Technology innovation is not enough

This week, I met with one of my former clients who have done some innovative work in the digital media space.  They are a typical tech company  with typical problems  that create  typical opportunities for larger companies to buy them out for peanuts. This particular company operates in a difficult and competitive market with long sales cycles and a complex eco-system of publishers, vendors, resellers and systems integrators.

The textbooks all talk about focus, and even though the client recognizes that their main market is  in developing countries – they are dabbling in various projects and trying to sell into other market segments.   The problem is they don’t know how to go from point A to point B and they never will.

Venture capitalists look for the WOW factor, big market and sales cycles that run quickly for new ventures seek funding.

If you are a manager in a tech company in trouble – stop for moment, fire yourself from your job and start asking VC-style questions. Maybe you do  have a big market, but you’ve lost sight of the WOW factor going into those long messy sales cycles. Look for some of these symptoms in your company:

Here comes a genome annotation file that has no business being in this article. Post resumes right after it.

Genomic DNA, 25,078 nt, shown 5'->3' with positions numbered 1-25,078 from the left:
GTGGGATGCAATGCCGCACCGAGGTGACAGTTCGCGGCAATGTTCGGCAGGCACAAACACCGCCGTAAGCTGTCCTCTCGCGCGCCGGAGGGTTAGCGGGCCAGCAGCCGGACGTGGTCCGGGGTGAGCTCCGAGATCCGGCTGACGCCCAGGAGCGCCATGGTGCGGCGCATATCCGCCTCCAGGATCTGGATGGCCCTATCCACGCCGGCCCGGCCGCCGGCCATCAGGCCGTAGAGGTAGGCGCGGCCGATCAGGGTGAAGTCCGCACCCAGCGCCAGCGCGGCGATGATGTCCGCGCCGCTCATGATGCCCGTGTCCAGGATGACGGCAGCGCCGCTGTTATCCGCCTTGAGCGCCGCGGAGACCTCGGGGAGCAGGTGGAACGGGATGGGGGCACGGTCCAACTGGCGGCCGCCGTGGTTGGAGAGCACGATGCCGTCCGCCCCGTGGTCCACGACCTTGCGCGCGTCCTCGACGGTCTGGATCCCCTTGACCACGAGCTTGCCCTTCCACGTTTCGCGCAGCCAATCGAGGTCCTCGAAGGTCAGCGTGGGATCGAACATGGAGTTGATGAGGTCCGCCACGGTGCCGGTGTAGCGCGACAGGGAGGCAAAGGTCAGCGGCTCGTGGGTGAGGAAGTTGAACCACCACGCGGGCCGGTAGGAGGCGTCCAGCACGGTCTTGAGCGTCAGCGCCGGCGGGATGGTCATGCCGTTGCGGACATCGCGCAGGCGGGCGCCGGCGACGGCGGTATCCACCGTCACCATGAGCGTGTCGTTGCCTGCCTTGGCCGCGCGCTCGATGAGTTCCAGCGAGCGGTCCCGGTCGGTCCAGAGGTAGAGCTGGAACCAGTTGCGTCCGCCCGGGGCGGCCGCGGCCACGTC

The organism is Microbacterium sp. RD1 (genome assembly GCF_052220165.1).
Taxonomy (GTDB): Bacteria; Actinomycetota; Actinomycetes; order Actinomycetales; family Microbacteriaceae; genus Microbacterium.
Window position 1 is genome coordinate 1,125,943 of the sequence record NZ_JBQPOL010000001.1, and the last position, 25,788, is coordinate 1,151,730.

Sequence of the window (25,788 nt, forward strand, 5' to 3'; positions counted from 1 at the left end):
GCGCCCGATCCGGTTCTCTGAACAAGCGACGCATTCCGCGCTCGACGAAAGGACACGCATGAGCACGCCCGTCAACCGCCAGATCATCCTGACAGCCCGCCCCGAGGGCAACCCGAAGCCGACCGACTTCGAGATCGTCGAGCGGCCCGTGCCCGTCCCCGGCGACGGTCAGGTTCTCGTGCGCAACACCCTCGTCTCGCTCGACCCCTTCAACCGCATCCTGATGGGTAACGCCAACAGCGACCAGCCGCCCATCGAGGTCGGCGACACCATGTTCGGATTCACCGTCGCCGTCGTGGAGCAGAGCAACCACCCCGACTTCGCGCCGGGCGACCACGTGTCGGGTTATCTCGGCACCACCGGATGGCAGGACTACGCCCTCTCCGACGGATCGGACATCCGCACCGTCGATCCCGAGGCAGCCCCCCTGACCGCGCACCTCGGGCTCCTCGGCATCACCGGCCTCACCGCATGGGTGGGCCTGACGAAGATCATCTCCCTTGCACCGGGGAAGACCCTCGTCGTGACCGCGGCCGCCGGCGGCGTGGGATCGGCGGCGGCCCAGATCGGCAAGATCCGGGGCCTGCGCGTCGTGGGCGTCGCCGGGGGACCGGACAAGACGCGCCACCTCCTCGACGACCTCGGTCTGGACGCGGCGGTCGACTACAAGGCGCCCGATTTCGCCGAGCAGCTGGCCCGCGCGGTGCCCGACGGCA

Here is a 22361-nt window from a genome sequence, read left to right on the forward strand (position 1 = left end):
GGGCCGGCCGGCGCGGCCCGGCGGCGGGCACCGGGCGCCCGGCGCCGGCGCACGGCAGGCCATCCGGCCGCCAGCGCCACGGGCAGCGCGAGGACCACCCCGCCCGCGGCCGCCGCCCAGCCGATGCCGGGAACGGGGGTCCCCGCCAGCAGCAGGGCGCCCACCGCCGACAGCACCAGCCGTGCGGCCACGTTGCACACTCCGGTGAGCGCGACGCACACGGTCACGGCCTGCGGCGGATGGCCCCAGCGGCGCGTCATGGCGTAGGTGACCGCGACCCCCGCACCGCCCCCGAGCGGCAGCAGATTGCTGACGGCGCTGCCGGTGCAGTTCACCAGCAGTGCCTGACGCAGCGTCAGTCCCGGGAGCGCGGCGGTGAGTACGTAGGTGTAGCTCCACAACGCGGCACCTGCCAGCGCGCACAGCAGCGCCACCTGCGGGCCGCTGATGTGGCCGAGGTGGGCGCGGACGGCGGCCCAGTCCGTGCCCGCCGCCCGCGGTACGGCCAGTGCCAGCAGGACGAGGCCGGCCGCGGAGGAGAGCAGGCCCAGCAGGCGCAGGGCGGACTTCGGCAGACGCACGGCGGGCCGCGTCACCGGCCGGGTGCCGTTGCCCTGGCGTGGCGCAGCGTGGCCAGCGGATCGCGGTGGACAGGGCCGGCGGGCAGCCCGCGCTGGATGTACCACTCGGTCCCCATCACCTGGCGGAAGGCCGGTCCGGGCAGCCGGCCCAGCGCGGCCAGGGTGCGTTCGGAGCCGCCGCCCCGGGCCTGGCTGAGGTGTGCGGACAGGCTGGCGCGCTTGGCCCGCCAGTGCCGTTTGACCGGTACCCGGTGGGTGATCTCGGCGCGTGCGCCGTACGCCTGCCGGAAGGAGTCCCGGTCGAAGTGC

• Managers that need outside consultants to tell them what time it is. It’s not uncommon for expensive organizational consultants to prey on companies in trouble.
  • Key people (like product managers) are marking time and not taking initiatives
  • Team members put off project status meetings.
  • Employee discussions  generate more complaints about the company’s situation, than active decisions.
  • Employees spend more time on office politics then planning and executing solutions of going from point A to point B.
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